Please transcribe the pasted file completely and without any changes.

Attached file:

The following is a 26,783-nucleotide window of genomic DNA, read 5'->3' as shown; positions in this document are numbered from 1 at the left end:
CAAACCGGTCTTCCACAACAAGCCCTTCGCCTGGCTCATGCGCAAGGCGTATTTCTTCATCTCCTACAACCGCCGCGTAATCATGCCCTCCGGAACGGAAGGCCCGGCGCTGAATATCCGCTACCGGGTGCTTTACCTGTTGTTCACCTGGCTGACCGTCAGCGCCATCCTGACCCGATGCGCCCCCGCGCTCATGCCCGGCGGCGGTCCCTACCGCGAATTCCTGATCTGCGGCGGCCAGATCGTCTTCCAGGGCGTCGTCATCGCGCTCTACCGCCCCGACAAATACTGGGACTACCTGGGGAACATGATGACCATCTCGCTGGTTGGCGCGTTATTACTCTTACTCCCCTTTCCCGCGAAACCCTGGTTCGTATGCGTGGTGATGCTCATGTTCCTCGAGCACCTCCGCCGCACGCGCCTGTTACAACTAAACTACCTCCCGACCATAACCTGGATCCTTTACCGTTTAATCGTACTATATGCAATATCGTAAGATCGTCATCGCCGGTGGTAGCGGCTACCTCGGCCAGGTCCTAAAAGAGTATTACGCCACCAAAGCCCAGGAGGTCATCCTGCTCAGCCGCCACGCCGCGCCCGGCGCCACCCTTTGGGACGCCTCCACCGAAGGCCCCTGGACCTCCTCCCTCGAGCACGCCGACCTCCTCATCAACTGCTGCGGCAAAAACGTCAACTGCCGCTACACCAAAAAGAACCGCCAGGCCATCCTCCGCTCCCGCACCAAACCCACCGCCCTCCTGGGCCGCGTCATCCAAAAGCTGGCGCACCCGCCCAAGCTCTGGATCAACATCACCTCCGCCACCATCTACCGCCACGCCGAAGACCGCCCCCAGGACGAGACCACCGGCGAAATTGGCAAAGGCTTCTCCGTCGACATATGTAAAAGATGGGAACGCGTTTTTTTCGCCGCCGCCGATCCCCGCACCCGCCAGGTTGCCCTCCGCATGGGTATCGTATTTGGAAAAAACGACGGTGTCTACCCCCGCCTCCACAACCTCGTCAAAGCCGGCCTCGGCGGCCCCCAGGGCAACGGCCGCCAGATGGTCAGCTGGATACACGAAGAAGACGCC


The following is a 26,783-nucleotide window of genomic DNA, read 5'->3' as shown; positions in this document are numbered from 1 at the left end:
CAAACCGGTCTTCCACAACAAGCCCTTCGCCTGGCTCATGCGCAAGGCGTATTTCTTCATCTCCTACAACCGCCGCGTAATCATGCCCTCCGGAACGGAAGGCCCGGCGCTGAATATCCGCTACCGGGTGCTTTACCTGTTGTTCACCTGGCTGACCGTCAGCGCCATCCTGACCCGATGCGCCCCCGCGCTCATGCCCGGCGGCGGTCCCTACCGCGAATTCCTGATCTGCGGCGGCCAGATCGTCTTCCAGGGCGTCGTCATCGCGCTCTACCGCCCCGACAAATACTGGGACTACCTGGGGAACATGATGACCATCTCGCTGGTTGGCGCGTTATTACTCTTACTCCCCTTTCCCGCGAAACCCTGGTTCGTATGCGTGGTGATGCTCATGTTCCTCGAGCACCTCCGCCGCACGCGCCTGTTACAACTAAACTACCTCCCGACCATAACCTGGATCCTTTACCGTTTAATCGTACTATATGCAATATCGTAAGATCGTCATCGCCGGTGGTAGCGGCTACCTCGGCCAGGTCCTAAAAGAGTATTACGCCACCAAAGCCCAGGAGGTCATCCTGCTCAGCCGCCACGCCGCGCCCGGCGCCACCCTTTGGGACGCCTCCACCGAAGGCCCCTGGACCTCCTCCCTCGAGCACGCCGACCTCCTCATCAACTGCTGCGGCAAAAACGTCAACTGCCGCTACACCAAAAAGAACCGCCAGGCCATCCTCCGCTCCCGCACCAAACCCACCGCCCTCCTGGGCCGCGTCATCCAAAAGCTGGCGCACCCGCCCAAGCTCTGGATCAACATCACCTCCGCCACCATCTACCGCCACGCCGAAGACCGCCCCCAGGACGAGACCACCGGCGAAATTGGCAAAGGCTTCTCCGTCGACATATGTAAAAGATGGGAACGCGTTTTTTTCGCCGCCGCCGATCCCCGCACCCGCCAGGTTGCCCTCCGCATGGGTATCGTATTTGGAAAAAACGACGGTGTCTACCCCCGCCTCCACAACCTCGTCAAAGCCGGCCTCGGCGGCCCCCAGGGCAACGGCCGCCAGATGGTCAGCTGGATACACGAAGAAGACGCC